Be sure to remove all plastic and rubber parts before using the laquer thinner because it can dissolve the plastic parts and render them unuseable.
Be sure to use COMPRESSED AIR to blow out all the fuel and air passages.The higher air pressure is needed to blow some of the trash/debris from the fuel or air passages.
Be careful when blowing out the passages, because there are sometimes small rubber type seats in the bottom of some of the passages.
Keep in mind that the float (if you have one) for the carburetor must be level when you go to reassemble the carburetor or follow the instructions you get with the carburetor kit, or you could also ask the parts man that you get your kit from.
When you clean your carburetor and remove the jet screws, you will first need to lightly seat the jet screws.
But before you lightly seat the jet screws count the number of turns it takes to seat the jet screws from their original position.
Be sure to mark the turns down on a piece of paper.
That way when you put the jets back in, you know to lightly seat them first and then turn them back out to their original position before you started.
The little spring inside of the carburetor goes under the float arm.
That is where your fuel inlet needle/float valve is located...on the arm at the end.
Normally there is a small indention in the carburetor base and a small protrusion on the underneath of the float arm where the spring will be in the right postion for installation.
The spring will set in the indention and you will install the float arm with the needle/float valve and float rod into position over top of the spring,you will push down until it is in position and then you can tighten the screw that holds the float arm assembly in position.
Once you have your carburetor cleaned/rebuilt that should solve your problem.
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Posted on Apr 20, 2013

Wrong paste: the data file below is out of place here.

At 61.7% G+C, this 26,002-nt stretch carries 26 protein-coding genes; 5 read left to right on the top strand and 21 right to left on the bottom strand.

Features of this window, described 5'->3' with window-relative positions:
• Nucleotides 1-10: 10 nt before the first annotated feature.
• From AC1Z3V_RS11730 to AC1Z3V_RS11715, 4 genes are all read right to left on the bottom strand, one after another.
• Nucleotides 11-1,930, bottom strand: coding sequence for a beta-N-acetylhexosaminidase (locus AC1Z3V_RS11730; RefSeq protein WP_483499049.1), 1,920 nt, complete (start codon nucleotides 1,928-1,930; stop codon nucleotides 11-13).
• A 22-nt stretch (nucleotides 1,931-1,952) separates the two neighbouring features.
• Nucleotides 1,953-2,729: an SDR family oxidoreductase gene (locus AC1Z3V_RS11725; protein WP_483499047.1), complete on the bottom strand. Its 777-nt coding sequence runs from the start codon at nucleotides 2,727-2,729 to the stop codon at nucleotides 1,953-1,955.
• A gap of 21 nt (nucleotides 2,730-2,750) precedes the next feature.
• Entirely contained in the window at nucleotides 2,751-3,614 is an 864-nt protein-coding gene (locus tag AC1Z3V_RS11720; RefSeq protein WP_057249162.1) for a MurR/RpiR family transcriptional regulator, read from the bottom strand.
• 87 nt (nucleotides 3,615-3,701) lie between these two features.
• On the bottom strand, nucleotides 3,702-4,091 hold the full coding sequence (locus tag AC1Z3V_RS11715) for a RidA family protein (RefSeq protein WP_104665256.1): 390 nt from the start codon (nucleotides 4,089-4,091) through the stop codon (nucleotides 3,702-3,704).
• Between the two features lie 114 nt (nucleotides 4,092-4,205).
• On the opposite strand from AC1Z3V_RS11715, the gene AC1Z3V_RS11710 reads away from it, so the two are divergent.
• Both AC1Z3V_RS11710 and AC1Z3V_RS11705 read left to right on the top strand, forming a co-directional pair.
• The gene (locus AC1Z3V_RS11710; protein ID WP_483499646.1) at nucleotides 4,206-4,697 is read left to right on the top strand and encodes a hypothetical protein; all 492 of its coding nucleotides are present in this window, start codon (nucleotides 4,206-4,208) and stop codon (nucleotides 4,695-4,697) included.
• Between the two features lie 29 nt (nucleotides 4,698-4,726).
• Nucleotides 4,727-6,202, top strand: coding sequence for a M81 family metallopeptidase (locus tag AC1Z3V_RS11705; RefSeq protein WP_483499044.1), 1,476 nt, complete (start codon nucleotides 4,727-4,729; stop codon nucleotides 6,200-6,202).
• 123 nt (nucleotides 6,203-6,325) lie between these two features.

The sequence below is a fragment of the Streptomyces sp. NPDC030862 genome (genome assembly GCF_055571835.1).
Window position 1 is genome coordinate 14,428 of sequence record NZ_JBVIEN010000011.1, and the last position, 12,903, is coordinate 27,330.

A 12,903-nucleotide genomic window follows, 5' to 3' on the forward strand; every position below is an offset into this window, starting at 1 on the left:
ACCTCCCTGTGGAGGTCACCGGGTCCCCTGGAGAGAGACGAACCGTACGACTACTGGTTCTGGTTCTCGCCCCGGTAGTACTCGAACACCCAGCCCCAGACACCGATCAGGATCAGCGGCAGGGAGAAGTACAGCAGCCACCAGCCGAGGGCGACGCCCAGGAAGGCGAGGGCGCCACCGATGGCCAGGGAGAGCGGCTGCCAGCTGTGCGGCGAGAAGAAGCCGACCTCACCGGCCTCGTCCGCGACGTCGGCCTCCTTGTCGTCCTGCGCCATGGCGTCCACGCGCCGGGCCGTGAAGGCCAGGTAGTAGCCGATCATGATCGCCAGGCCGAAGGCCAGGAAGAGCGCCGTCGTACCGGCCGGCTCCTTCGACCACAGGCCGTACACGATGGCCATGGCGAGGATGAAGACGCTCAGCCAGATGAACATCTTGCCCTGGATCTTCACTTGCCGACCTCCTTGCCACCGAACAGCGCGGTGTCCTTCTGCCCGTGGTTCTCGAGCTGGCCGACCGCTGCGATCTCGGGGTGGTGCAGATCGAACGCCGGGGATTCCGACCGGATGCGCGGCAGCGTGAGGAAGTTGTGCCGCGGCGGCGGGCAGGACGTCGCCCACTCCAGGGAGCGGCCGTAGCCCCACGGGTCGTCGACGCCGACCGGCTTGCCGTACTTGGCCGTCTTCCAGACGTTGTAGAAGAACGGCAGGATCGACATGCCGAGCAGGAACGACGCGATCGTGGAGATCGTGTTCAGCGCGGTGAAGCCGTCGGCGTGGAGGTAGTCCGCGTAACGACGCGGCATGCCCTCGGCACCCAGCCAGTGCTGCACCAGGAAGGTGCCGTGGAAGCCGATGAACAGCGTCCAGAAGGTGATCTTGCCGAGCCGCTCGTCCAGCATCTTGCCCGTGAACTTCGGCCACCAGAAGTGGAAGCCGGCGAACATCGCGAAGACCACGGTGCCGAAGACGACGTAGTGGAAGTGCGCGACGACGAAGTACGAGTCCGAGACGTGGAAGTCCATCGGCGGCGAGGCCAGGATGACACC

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Posted on Jan 02, 2017
SOURCE: poulan chainsaw wild thing
Remove the spark plug and squirt a little bit of the fuel from the gas tank into the spark plug hole, replace the spark plug and crank it over several times.
If it runs, or tries to run... that tells you that your engine, ignition system and gasoline are good (or atleast good enough to get it started)
Next check your fuel line and the primer ball. Make sure that when you pump the primer ball that you can see it pumping fuel through the fuel lines in ONE direction only. (It's kind of hard to see, you might have to start the test with empty fuel lines).
If that fails, you need a carb kit because that's where the check valves are. (unless your primer ball is cracked, broken, or clogged)
Next check the metering diafram and needle in the carb. If the diafram is hard (not easily flexible) or if the needle valve is stuck shut the engine will not be able to get the fuel that it needs to run.
If the Needle valve is stuck, just clean it and it'll most likely be fine.
If the diaphram is hardened, you need a carb kit.
If all the above is ok and it still doesn't work... check the gasket at the base of the carb to make sure that the posative pressure pulses from the crankcase are able to make it through the little holes into the carb (that's how it pumps fuel into the carb).
That's pretty much all the easy stuff. Keep in mind that a new carb only costs about $28 at most places.
Posted on May 07, 2009
The hand guard is secured on the left side with the top l/h starter cover screw part no. 503203419, the right side is held to the brake actuating arm with a 4mm screw part no. 503202512.
Let me know if you need other parts.
Posted on Jun 06, 2011
Download the Operators Manual from the link below:
Hope this helps.Thanks!
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Posted on Jan 08, 2012